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Lane, Neiwirth to perform Bach, Copland and Mahler

Posted January 25, 2008

Mezzo-soprano Kathleen A. Lane of the ISU Music Department will present a recital of songs by J. S. Bach, Aaron Copland and Gustav Mahler Wednesday, Jan. 30 at 7:30 p.m. in the Jensen Grand Concert Hall, Stephens Performing Arts Center. General admission is $5, $3 for ISU faculty and staff, and free to ISU students showing a current Bengal Card.

Prof. Lane will be accompanied by well-known performer Mark Neiwirth of the ISU piano faculty in Gustav Mahler’s “Rueckert Lieder,” and in both sets of Aaron Copland’s popular “Old American Songs.” Prof. Erika Schulte will join Lane and Neiwirth on the violin in the beloved aria  “Erbarme Dich” from J. S. Bach’s 1729 “St. Matthew Passion.”

“I’ve performed and taught most of ‘Old American Songs’ over the years,” Lane says, “but I’ve never sung all 10 on the same program.” The two collections run the gamut from spirituals to minstrel songs, from lullabies to parlor ballads.

Popularly associated with musical Americana, Copland was the Paris-trained son of Russian Jewish immigrants, a lifelong New Yorker — as American as Ellis Island. Lane delights in the paradox: “In 1950, the first ‘Old American Songs’ premiered in England, with tenor Peter Pears, and composer Benjamin Britten at the piano,” she points out. “These songs might play at being homespun, but they’re the settings of a highly sophisticated international artist – completely cosmopolitan.”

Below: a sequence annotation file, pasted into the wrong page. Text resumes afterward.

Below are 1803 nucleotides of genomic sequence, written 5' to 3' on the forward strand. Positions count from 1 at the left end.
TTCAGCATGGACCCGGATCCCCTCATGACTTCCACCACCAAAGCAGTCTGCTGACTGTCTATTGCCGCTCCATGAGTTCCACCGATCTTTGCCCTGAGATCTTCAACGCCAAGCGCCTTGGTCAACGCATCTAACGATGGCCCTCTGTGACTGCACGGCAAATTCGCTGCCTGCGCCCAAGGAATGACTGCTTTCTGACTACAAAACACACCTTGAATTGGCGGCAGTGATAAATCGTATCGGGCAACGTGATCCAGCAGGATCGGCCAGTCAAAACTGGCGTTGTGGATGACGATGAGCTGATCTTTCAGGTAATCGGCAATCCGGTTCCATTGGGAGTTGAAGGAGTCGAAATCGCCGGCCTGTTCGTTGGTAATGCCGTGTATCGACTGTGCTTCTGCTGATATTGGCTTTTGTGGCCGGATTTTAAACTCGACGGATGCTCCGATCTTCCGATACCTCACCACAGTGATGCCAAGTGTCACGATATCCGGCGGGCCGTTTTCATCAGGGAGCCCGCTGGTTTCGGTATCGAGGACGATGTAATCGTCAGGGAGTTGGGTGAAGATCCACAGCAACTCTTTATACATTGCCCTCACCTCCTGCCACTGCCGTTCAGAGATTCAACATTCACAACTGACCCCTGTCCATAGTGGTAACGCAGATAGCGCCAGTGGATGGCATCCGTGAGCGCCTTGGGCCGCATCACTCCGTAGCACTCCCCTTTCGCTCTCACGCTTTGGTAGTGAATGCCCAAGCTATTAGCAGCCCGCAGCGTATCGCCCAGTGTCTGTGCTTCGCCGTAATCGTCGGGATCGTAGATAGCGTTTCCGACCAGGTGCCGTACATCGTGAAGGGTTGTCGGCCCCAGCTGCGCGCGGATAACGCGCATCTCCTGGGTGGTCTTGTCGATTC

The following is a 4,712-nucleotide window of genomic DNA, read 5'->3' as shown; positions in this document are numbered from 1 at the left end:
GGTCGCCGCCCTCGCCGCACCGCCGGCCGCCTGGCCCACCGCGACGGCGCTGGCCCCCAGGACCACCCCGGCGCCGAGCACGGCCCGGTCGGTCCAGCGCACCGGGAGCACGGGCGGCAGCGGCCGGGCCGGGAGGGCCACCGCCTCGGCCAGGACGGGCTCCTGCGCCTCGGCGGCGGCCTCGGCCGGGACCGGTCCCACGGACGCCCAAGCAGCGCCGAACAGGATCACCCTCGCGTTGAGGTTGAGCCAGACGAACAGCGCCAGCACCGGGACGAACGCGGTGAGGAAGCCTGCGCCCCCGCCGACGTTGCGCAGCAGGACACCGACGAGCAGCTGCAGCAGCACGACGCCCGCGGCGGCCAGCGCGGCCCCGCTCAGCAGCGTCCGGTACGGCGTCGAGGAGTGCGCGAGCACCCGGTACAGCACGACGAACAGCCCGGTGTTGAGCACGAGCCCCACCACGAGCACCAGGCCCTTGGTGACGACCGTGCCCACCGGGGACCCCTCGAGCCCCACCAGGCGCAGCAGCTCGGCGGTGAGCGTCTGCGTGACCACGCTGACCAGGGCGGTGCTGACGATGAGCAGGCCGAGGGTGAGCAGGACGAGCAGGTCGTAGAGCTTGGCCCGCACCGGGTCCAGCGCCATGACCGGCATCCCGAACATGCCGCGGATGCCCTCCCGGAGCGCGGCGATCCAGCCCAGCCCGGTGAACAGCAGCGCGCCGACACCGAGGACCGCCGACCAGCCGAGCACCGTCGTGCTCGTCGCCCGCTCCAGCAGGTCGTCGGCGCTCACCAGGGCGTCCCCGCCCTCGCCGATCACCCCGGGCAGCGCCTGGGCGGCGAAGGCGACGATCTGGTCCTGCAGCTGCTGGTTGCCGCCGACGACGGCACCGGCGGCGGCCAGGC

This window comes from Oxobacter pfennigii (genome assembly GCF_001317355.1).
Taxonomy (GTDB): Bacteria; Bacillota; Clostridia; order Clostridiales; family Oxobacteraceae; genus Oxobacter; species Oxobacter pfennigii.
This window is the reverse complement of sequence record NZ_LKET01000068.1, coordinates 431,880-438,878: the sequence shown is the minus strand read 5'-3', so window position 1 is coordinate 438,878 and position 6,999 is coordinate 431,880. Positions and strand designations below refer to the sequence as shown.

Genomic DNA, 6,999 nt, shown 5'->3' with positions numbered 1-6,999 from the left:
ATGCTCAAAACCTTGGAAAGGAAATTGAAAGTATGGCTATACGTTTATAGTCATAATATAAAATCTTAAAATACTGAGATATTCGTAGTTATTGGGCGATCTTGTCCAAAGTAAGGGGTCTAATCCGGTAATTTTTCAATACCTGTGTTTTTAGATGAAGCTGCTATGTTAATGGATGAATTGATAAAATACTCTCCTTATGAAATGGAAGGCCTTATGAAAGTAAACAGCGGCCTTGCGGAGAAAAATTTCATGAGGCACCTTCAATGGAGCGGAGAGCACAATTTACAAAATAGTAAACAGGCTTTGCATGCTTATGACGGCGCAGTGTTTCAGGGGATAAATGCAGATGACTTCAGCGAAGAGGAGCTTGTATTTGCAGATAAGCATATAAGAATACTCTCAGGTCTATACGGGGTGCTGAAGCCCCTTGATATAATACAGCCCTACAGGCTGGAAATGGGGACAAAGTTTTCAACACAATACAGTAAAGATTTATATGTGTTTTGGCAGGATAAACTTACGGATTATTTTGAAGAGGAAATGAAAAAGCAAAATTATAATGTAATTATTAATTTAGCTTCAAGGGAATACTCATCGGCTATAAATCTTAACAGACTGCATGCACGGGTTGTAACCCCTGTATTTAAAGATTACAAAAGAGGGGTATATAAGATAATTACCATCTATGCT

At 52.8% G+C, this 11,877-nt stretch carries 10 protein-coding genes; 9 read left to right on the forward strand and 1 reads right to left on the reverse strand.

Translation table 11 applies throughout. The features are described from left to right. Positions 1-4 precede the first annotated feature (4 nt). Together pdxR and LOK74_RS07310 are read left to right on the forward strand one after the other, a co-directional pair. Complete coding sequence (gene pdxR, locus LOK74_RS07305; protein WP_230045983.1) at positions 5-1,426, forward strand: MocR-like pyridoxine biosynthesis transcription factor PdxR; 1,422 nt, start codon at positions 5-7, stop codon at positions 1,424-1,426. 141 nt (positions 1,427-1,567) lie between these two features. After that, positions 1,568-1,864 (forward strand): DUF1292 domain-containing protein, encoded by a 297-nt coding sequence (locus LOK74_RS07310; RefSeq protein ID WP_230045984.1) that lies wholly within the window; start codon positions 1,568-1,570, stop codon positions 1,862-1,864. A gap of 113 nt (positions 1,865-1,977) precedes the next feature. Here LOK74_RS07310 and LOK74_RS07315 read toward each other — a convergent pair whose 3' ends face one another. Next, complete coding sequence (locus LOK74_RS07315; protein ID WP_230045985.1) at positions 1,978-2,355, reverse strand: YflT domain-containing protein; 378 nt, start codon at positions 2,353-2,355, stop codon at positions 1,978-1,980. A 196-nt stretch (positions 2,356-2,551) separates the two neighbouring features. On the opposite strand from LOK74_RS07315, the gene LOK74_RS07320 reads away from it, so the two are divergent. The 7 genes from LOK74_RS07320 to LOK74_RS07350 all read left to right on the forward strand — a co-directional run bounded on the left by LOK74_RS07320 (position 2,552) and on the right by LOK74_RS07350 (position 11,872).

If Copland represents Old World sophistication reborn in the New, Viennese Gustav Mahler embodies the Old World at its pre-war height. “These 1901-02 settings of poetry by Friedrich Rueckert epitomize late German Romanticism at its most intensely expressive,” Lane says. “Mahler pushes chromatic complexity to the brink – it’s a spiritual outcry.”

Prof. Lane joined the Idaho State University voice faculty in 1993, after teaching voice for five years at the Yale University School of Drama. Since arriving in Idaho, she has promoted the great song-cycles, including Dominick Argento’s “From the Diary of Virginia Woolf”; Aaron Copland’s “Old American Songs” and “Twelve Songs by Emily Dickinson”; Hector Berlioz’s “Les nuits d’ete”; Gustav Mahler’s “Kindertotenlieder” and “Lieder eines fahrenden Gesellen”; Robert Schumann’s “Frauenlieben und –leben”; and Richard Wagner’s “Wesendonck Lieder.”

FOR FURTHER INFORMATION: Kathleen A. Lane 282-2423, or lanekath@isu.edu.